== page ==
Though BlockBlock is conceptually simple, it is a rather complex piece of software.
BlockBlock is made up of two main components, a user-mode daemon running as root, and a user-mode agent running as the logged-in user (there can be multiple such agents if BlockBlock is installed for several users on the same system).
The daemon monitors various persistence locations to detect any new items.
Specifically it (currently) watches for new kexts, launch daemon & agents, and new login items via the fsevents device (/dev/fsevents).
Once installed, BlockBlock will begin running and will be automatically started any time your computer is restarted, thus providing continual protection. If anything installs a persistent piece of software, BlockBlock aims to detect this and will display an informative alert:
The alert contains information such as:
The process responsible for the action:
The alerts contains the process name, pid, path, and arguments. There are also clickable elements on the alert to show the process's code signing information, VirusTotal detections, and process ancestry.
The persistent item that was installed:
The alert shows both the file that was modified to achieve persistence as well as the persistent item that was added.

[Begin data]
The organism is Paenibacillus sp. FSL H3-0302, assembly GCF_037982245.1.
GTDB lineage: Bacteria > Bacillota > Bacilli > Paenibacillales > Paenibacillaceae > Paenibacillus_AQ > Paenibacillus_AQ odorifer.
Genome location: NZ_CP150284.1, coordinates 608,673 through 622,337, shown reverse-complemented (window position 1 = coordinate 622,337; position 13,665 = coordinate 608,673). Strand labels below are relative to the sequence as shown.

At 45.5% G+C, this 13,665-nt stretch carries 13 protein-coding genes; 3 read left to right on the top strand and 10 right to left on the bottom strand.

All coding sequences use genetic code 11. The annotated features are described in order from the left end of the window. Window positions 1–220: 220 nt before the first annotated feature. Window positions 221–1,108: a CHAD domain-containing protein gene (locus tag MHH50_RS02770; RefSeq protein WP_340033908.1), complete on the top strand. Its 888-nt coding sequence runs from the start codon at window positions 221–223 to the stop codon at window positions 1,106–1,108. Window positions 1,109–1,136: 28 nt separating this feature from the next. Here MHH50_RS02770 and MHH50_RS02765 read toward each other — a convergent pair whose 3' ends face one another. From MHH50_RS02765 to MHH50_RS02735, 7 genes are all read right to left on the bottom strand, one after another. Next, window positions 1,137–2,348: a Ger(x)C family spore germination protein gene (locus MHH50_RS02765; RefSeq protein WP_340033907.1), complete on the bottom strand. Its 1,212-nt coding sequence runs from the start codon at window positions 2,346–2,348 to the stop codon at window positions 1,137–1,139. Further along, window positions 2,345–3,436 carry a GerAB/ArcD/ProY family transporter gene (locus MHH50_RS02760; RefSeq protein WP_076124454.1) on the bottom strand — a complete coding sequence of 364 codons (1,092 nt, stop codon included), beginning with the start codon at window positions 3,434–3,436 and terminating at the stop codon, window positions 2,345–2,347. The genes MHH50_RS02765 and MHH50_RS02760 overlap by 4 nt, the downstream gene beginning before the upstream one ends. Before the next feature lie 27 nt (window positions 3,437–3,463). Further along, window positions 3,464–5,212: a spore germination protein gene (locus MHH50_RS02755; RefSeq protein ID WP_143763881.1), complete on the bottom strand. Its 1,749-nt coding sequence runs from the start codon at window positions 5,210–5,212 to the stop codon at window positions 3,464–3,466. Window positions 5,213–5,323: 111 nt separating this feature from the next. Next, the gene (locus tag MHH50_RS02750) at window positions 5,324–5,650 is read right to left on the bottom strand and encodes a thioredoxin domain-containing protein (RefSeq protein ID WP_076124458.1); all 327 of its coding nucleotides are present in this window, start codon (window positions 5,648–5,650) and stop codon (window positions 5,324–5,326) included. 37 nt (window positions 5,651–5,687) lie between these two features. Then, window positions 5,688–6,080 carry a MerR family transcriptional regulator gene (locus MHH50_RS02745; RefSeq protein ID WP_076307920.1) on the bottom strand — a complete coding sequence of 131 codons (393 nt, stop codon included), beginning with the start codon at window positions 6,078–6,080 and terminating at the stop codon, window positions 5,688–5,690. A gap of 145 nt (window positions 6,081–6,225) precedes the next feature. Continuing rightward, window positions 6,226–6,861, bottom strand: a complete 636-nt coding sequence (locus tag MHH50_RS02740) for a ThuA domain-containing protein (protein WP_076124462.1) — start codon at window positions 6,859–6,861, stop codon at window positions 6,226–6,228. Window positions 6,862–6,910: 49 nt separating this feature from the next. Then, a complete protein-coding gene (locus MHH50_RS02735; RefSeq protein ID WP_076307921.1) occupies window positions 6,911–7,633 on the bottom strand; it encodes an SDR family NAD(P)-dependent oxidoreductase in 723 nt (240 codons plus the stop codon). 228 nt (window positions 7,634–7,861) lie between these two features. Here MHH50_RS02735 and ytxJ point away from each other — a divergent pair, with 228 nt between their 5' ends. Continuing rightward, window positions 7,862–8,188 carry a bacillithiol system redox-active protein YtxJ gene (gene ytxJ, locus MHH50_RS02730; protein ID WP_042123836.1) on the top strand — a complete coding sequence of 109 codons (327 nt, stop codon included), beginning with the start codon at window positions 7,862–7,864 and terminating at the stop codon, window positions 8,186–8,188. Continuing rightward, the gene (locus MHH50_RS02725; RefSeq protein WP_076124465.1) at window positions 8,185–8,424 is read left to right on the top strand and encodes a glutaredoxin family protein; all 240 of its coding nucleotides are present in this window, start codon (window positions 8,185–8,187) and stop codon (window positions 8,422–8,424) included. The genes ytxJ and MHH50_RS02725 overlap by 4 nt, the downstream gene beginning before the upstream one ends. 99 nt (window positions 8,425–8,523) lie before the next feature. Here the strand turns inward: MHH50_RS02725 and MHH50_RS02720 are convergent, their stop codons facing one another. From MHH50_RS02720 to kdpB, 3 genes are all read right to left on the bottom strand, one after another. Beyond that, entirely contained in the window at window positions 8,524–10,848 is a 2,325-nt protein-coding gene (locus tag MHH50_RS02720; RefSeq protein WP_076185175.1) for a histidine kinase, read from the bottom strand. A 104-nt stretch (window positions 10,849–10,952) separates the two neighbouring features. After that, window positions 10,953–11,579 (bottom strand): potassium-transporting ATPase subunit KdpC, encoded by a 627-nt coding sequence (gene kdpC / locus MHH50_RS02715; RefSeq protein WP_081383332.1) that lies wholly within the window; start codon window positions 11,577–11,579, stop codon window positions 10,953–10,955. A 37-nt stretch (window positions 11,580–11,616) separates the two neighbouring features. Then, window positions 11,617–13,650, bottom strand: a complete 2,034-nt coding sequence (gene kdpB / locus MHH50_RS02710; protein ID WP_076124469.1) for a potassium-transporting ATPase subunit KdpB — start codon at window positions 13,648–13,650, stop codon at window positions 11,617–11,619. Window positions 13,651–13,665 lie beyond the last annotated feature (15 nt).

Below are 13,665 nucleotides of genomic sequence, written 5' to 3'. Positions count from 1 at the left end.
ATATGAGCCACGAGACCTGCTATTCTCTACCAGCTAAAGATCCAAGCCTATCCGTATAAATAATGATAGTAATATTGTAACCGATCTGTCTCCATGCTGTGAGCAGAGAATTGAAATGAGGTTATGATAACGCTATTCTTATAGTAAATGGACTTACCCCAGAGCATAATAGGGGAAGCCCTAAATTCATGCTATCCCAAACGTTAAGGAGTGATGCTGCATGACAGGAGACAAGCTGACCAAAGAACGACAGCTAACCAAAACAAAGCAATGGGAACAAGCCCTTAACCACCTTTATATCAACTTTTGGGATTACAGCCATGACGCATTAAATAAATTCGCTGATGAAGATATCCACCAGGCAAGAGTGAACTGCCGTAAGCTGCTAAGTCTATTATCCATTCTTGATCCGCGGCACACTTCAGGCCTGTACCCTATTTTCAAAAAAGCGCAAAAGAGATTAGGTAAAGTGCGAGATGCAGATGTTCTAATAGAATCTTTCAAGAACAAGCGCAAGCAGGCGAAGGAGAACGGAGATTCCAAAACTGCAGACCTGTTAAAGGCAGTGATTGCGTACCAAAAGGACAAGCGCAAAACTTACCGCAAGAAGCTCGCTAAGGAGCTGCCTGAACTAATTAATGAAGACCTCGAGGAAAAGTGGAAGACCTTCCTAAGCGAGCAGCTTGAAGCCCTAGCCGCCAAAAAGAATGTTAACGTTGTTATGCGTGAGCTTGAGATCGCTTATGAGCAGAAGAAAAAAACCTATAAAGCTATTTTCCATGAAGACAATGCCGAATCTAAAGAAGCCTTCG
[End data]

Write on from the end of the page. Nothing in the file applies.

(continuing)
If the process and the persisted item is trusted, simply click 'Allow'. If not, click 'Block'. Both actions will create a rule to remember your selection (unless you selected the 'temporarily' checkbox). If you decide to block an item, BlockBlock will remove the item from the file system, blocking the persistence.
The 'rule scope' option allow you inform how to apply the rule. Via the drop down, you can decide if the rule should match any combo of the process, the persistence file, and persistence item.
Persistence events are either allowed or blocked, based on user input ...which are then turn into BlockBlock's rules. To open the rules window, click on 'Rules' in BlockBlock's status bar menu: